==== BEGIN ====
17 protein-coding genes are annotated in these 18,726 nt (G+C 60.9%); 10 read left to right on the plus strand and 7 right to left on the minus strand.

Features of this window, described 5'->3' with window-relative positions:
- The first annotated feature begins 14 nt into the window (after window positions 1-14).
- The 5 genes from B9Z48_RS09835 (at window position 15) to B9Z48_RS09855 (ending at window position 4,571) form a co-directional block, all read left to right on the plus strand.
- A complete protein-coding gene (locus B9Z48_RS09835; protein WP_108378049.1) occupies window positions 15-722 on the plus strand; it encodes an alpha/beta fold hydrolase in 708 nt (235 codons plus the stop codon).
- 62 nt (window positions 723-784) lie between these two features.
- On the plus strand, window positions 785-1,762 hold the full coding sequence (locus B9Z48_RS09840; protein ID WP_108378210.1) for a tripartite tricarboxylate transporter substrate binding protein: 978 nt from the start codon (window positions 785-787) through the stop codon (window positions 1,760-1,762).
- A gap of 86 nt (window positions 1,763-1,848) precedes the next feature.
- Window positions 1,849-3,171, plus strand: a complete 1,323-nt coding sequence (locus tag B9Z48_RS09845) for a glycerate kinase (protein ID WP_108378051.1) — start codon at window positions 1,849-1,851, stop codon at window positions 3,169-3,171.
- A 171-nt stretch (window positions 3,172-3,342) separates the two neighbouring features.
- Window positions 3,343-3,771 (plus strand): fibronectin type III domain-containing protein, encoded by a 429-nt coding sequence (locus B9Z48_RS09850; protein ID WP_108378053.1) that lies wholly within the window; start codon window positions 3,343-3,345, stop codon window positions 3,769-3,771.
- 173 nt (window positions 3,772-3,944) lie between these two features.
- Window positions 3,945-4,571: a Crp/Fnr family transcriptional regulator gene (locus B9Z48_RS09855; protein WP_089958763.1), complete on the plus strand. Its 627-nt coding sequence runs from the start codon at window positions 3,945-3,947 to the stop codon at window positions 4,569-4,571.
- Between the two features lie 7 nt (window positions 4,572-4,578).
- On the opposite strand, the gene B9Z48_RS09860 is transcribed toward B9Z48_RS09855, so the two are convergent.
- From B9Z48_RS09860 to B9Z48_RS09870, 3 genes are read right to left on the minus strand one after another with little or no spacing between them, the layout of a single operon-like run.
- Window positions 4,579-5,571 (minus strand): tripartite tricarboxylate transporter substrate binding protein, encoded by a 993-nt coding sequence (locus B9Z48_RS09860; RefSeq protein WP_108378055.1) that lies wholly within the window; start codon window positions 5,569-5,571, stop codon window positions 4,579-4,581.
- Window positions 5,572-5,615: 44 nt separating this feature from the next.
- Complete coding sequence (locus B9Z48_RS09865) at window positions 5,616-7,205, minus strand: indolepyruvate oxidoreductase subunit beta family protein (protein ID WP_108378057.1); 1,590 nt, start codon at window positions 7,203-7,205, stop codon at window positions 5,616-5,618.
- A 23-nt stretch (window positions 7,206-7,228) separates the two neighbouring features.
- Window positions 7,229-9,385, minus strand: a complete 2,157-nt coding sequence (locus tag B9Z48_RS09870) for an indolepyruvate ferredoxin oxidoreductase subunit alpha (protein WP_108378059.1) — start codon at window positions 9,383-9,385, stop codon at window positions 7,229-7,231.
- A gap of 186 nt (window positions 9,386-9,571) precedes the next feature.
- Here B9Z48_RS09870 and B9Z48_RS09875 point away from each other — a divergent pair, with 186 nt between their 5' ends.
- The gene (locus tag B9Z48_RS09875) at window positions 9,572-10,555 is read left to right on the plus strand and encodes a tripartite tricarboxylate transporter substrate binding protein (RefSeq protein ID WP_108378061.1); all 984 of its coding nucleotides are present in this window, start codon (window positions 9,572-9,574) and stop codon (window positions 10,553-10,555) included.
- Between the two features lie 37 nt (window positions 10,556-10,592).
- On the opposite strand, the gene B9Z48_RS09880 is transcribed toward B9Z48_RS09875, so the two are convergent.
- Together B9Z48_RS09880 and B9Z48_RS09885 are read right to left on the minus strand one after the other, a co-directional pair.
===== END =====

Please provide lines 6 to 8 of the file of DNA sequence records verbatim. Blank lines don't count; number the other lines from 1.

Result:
- 62 nt (window positions 723-784) lie between these two features.
- On the plus strand, window positions 785-1,762 hold the full coding sequence (locus B9Z48_RS09840; protein ID WP_108378210.1) for a tripartite tricarboxylate transporter substrate binding protein: 978 nt from the start codon (window positions 785-787) through the stop codon (window positions 1,760-1,762).
- A gap of 86 nt (window positions 1,763-1,848) precedes the next feature.